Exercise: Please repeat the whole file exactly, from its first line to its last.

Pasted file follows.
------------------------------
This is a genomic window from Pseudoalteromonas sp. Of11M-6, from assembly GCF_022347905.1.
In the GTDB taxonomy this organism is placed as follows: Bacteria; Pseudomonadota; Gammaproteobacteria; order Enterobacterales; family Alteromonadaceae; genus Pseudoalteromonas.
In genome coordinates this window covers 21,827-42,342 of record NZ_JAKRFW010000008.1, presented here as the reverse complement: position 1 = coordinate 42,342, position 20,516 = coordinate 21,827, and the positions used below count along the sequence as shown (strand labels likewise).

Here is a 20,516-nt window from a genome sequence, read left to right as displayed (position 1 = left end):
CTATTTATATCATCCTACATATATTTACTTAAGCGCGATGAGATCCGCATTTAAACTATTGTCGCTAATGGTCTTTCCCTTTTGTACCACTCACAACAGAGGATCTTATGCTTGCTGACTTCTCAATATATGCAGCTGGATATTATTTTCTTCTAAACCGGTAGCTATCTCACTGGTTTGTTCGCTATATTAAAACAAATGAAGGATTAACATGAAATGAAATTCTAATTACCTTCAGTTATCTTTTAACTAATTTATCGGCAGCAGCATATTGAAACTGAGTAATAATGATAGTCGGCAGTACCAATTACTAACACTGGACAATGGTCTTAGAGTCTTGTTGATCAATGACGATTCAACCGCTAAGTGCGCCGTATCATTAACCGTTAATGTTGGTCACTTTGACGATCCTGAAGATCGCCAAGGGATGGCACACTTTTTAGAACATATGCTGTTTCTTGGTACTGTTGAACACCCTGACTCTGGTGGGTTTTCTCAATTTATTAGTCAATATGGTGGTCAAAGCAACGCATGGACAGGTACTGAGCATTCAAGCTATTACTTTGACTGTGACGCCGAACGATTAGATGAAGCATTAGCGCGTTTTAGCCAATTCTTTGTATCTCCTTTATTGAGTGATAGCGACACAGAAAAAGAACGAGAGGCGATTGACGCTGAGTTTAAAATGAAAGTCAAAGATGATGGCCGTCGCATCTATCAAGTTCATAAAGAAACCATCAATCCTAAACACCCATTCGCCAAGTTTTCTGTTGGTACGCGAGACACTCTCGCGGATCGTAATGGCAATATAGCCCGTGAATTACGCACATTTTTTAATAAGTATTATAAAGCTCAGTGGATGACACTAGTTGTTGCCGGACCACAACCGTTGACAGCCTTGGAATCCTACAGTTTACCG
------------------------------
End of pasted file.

This is a genomic window from Pseudoalteromonas sp. Of11M-6, from assembly GCF_022347905.1.
In the GTDB taxonomy this organism is placed as follows: Bacteria; Pseudomonadota; Gammaproteobacteria; order Enterobacterales; family Alteromonadaceae; genus Pseudoalteromonas.
In genome coordinates this window covers 21,827-42,342 of record NZ_JAKRFW010000008.1, presented here as the reverse complement: position 1 = coordinate 42,342, position 20,516 = coordinate 21,827, and the positions used below count along the sequence as shown (strand labels likewise).

Here is a 20,516-nt window from a genome sequence, read left to right as displayed (position 1 = left end):
CTATTTATATCATCCTACATATATTTACTTAAGCGCGATGAGATCCGCATTTAAACTATTGTCGCTAATGGTCTTTCCCTTTTGTACCACTCACAACAGAGGATCTTATGCTTGCTGACTTCTCAATATATGCAGCTGGATATTATTTTCTTCTAAACCGGTAGCTATCTCACTGGTTTGTTCGCTATATTAAAACAAATGAAGGATTAACATGAAATGAAATTCTAATTACCTTCAGTTATCTTTTAACTAATTTATCGGCAGCAGCATATTGAAACTGAGTAATAATGATAGTCGGCAGTACCAATTACTAACACTGGACAATGGTCTTAGAGTCTTGTTGATCAATGACGATTCAACCGCTAAGTGCGCCGTATCATTAACCGTTAATGTTGGTCACTTTGACGATCCTGAAGATCGCCAAGGGATGGCACACTTTTTAGAACATATGCTGTTTCTTGGTACTGTTGAACACCCTGACTCTGGTGGGTTTTCTCAATTTATTAGTCAATATGGTGGTCAAAGCAACGCATGGACAGGTACTGAGCATTCAAGCTATTACTTTGACTGTGACGCCGAACGATTAGATGAAGCATTAGCGCGTTTTAGCCAATTCTTTGTATCTCCTTTATTGAGTGATAGCGACACAGAAAAAGAACGAGAGGCGATTGACGCTGAGTTTAAAATGAAAGTCAAAGATGATGGCCGTCGCATCTATCAAGTTCATAAAGAAACCATCAATCCTAAACACCCATTCGCCAAGTTTTCTGTTGGTACGCGAGACACTCTCGCGGATCGTAATGGCAATATAGCCCGTGAATTACGCACATTTTTTAATAAGTATTATAAAGCTCAGTGGATGACACTAGTTGTTGCCGGACCACAACCGTTGACAGCCTTGGAATCCTACAGTTTACCG